My first experience with dolphins was as a teenager. My girlfriend at the time was enamored by them, and she wallpapered her room with dolphin posters. She had a preference for velvet painting knock-offs, usually featuring a dolphin in mid-flight, leaping over a rainbow and flashing a toothy grin. Though she insisted they were cute, I always found them vaguely menacing. I could never put my finger on it, but there was something about her beloved dolphins that scared the bejesus out of me.
“Their fucking eyes are following me,” I’d mutter to her. “How do you sleep at night with all those dolphins staring at you?”
If she wasn’t so skilled at dry-humping, I never would have set foot in her bedroom. Sometimes when I close my eyes, I can still see the dolphins leering down at me from her walls, watching my every move. It’s a wonder I was able to get an erection at all. But when you’re 14 and perpetually horny, even a chorus line of cheerful dolphins can’t dissuade you from trying to penetrate a pair of acid-washed jeans.
My seething hatred of dolphins wasn’t restricted to teenage girl home decor. I was dragged to Sea World for family vacations, where I watched dolphins perform their seemingly charming antics. But I could see through their facade. They didn’t fool me. Every time some naive tourist flocked towards the dolphin tank, hoping to be dragged through filthy water or reward their aquatic hosts with fish entrails, it sent a shudder down my spine.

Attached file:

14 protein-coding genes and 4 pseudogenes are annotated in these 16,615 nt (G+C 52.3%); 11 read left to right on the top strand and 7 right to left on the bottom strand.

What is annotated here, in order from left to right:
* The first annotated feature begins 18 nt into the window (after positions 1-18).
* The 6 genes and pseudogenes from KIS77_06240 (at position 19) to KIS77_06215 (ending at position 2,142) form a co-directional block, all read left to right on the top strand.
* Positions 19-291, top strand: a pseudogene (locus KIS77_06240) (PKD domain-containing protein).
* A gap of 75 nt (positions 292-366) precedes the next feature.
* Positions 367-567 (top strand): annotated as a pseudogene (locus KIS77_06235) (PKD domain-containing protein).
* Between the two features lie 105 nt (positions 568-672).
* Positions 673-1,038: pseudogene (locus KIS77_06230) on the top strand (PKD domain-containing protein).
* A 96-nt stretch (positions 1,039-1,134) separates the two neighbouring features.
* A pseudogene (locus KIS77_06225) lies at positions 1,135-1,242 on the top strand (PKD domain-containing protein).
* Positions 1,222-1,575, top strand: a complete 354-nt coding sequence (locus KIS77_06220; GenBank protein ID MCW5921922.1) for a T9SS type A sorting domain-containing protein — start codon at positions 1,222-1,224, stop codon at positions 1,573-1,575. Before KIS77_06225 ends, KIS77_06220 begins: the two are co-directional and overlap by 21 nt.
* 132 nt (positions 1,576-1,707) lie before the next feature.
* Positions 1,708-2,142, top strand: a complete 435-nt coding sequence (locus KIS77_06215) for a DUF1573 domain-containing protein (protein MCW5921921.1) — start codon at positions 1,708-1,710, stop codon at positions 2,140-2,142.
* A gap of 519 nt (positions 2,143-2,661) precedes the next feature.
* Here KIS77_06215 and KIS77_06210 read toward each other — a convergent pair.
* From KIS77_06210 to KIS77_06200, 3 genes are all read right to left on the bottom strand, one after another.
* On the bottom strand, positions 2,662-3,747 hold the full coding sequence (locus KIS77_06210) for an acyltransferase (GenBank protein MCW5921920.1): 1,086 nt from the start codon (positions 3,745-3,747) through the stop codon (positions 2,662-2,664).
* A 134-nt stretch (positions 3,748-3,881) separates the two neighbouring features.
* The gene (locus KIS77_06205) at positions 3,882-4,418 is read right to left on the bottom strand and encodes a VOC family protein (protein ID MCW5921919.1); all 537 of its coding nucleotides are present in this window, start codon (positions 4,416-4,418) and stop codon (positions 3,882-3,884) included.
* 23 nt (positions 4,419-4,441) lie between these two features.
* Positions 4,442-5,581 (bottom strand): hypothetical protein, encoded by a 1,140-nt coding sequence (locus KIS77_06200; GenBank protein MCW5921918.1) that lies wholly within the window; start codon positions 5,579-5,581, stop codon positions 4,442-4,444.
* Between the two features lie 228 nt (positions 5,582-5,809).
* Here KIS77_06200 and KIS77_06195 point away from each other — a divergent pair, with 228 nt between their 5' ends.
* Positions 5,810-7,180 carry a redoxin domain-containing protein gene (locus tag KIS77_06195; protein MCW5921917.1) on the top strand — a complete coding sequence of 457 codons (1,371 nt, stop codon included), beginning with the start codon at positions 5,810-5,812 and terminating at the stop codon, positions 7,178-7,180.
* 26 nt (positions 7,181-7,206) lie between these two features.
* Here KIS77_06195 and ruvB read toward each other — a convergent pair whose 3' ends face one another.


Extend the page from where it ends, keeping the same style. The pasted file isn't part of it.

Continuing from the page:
“Oh my gawd,” they’d squeal in delight. “They’re almost human.”
“Yeah, well so is Ted Bundy,” I’d spit back. “But you don’t see me playing games of grab-ass with him in a pool.”
It only got worse when I moved to Florida, just a scant few miles from the ocean. Every weekend another friend comes up with the bright idea of taking a midnight run to the beach for some moonlit swimming. When I refuse, on the grounds that I don’t want some dolphin’s beak prodding my soft, fleshy belly, they respond with befuddled amusement.
“Are you kidding?” They’ll ask me. “Dolphins are so gentle and sweet.”
“Maybe that’s just what they want you to think,” I’ll say.